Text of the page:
This post has been a long time coming. Honestly I’m terrified to type out these words because this post is sharing the totally behind the scenes, not pictured stories and moments that I don’t often share on my social media “highlight reel.” Today I want to share with you my story of battling through an addiction.
When I write out the word addiction, still to this day I feel like the word is a little too extreme to use for my scenario but I know that is the enemy trying to deceive me into believing that what I struggled through truly wasn’t “that bad” of a problem. When I was in the middle of my addiction I always wanted to just call it a “season of struggle” but looking back I can clearly see that me believing that it was just a “season of struggle” held me back from seeing the dire need to make a change and break free.
It’s interesting because my addiction wasn’t drugs or alcohol or any of the things that most of us commonly associate with someone being addicted to something, but it caused eerily similar affects in my life on certain levels. My addiction caused me to become emotionally numb in some ways to the people I love the most, to neglect responsibilities in my home out of a desire to feel the next “high,” to lose sight of my priorities and many more little things that affected me and my family along the way. So what was my addiction? My addiction was ACHIEVEMENT.
Maybe you just read that and are thinking, “Ok Paige, achievement? Maybe you were being a little too extreme labeling this as an addiction. Isn’t achievement a GOOD thing?” I think achievement is and can be a very good thing but I think that the caveat is that it isn’t ALWAYS a good thing. I believed that lie for most of my life and then I fell for this lie even harder in the last 2.5 years of my life. I think a lot of us believe that lie, that achievement that leads to success is always good, and I believe this little lie is why a lot of families are currently experiencing so much hurt and brokenness. Satan is crafty and a great deceiver my friends and since the time of Adam and Eve in the garden he has deceived us into believing lies like this by presenting us all with the same two questions (which I learned from one of my husband’s amazing sermons). The two questions are:
1) Is sin really that bad?
2) Do you really think God is good?
The first time I was presented with those two questions above was my freshman year of college. I had gone to college to play college softball as a pitcher and anytime I got put into a college game I couldn’t pitch. My hand literally froze up and I felt like I had zero control of what my body was doing. It was terrible. What was even more terrible was that softball was so much of my identity and without consistent success in it I felt anxious and like I was a complete failure. I knew that those feelings arose because I had my identity in the wrong place and was seeking fulfillment from the wrong places but I kept thinking “Is it really that bad to pour all of my time, energy and efforts into softball?” I was more focused on softball than loving people and spending time with God but “was that sin really that bad?” Oh and while we are asking questions, “God, why in the world would you have me work SO hard my entire life, playing travel ball, making so many sacrifices to bring me here to college, the pinnacle of my softball career, to just have me embarrass myself?” “God are you really that good if you let me down like this and aren’t willing to give me the desires of my heart (which at the time were to be the starting pitcher on our team)?”
Three years later the questions presented themselves again. I got married a month after graduating from college and only three weeks after ending my softball career by having our team win the national championship (no, still not with me as the starting pitcher). I moved in with Christopher once we were married completely lacked a sense of purpose. The two things I had placed my identity in before, school and softball, were no longer available to me so I started to find my identity in being Christopher’s wife. He was all that I had in this new area and new chapter of my life. Christopher was already established in his job and with his friends group so every time he wanted to play basketball with his friends or do anything outside of spending time with me I felt resentful and punished him by acting differently towards him anytime he would choose “them” over me. I thought to myself, “Is it really that bad for me to just want to be a good wife and have my husband be at the center of my life?” “God are you really all that good if here I am, married to a pastor where you would think I would be so filled with joy and God’s spirit, but instead I’m sitting here at home every day feeling semi-depressed, with no sense of purpose and like my marriage is suffering because of that?”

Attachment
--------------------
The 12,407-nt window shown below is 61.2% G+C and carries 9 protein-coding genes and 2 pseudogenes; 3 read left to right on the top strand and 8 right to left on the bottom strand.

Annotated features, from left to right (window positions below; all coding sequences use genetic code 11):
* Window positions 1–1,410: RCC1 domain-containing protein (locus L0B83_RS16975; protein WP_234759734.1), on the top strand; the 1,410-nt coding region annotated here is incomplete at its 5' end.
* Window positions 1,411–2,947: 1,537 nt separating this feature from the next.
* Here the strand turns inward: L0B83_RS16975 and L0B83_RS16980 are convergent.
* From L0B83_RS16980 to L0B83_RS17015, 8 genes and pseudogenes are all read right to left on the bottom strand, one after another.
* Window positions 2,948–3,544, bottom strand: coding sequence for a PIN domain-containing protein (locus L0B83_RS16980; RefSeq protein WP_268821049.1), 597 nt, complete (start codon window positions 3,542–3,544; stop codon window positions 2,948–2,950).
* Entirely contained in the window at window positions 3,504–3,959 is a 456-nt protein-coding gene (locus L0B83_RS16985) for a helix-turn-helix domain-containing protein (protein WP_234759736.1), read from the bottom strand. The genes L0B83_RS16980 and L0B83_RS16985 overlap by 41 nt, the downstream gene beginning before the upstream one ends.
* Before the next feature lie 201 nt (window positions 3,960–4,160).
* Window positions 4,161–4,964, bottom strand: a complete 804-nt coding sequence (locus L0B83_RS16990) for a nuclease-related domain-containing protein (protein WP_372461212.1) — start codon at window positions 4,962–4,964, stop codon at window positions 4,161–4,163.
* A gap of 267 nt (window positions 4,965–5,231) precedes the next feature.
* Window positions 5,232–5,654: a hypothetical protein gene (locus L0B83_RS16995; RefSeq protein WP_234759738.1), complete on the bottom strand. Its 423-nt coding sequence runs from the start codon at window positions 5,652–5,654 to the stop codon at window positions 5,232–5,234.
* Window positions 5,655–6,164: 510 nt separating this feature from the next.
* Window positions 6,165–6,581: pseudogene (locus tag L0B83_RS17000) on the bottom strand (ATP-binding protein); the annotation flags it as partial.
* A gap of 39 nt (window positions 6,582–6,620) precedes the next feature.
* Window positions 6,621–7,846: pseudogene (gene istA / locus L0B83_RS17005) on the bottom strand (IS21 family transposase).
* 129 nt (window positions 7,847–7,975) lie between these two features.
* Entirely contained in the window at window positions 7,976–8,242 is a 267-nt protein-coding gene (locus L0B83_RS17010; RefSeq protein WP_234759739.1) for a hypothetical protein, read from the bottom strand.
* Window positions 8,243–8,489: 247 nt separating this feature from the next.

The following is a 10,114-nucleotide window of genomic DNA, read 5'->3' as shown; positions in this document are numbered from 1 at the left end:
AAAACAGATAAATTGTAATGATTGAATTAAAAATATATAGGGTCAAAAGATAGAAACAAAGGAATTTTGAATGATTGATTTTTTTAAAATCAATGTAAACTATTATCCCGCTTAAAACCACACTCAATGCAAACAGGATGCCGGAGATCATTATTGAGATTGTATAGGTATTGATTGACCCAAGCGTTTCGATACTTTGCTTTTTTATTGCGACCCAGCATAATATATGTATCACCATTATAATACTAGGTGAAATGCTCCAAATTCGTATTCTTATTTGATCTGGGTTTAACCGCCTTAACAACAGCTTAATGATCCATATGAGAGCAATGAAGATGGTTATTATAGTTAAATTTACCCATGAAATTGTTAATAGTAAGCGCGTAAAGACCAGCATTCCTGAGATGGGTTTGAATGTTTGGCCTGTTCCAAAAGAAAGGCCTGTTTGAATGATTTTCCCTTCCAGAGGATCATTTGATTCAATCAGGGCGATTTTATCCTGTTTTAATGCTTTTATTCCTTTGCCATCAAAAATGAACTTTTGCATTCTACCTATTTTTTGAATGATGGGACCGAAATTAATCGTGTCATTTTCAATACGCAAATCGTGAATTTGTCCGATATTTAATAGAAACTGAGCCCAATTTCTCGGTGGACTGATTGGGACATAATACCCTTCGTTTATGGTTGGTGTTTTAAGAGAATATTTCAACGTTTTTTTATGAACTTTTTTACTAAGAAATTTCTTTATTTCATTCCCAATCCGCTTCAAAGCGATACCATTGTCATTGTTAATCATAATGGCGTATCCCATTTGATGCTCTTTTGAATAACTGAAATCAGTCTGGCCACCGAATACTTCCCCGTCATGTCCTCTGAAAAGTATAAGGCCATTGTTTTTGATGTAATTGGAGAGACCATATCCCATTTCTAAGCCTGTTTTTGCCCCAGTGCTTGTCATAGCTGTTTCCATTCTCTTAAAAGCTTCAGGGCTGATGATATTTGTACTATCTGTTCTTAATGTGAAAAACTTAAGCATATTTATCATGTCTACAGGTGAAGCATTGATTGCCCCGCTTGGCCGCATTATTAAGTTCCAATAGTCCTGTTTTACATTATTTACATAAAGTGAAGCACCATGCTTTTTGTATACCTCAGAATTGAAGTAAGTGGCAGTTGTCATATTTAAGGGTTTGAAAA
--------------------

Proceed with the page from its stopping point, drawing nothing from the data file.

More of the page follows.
I worked through each of those seasons thinking I had achieved victory and the ability to move on but I didn’t realize that the disease of being addicted to achievement and placing my identity in the wrong things was still lying dormant within me. When the third big “identity crisis” hit it was at a time when the stakes were much, much higher. Not only was I married but we had two little babies at this point. I had joined a business that I was so excited for because it was going to be such a GOOD thing for me and my family. I was going to be able to make an extra income stream doing something that I was passionate about, while never leaving my babies. It sounded harmless until I quickly found myself addicted to gaining more and more success for no other real reason than to “be more successful.”
At first I told my husband that it was just a week of intense hard work and sacrifice. Then it turned into a season, and pretty soon a year had gone by and things were starting to fall apart. When I was with my kids, or anyone for that matter, all I wanted to be doing was working, I felt a laziness towards taking care of my home and would choose to work instead. I only wanted to hang out with people if it would be beneficial to my work success and even when I was in a room I wasn’t really present because my mind was focused elsewhere.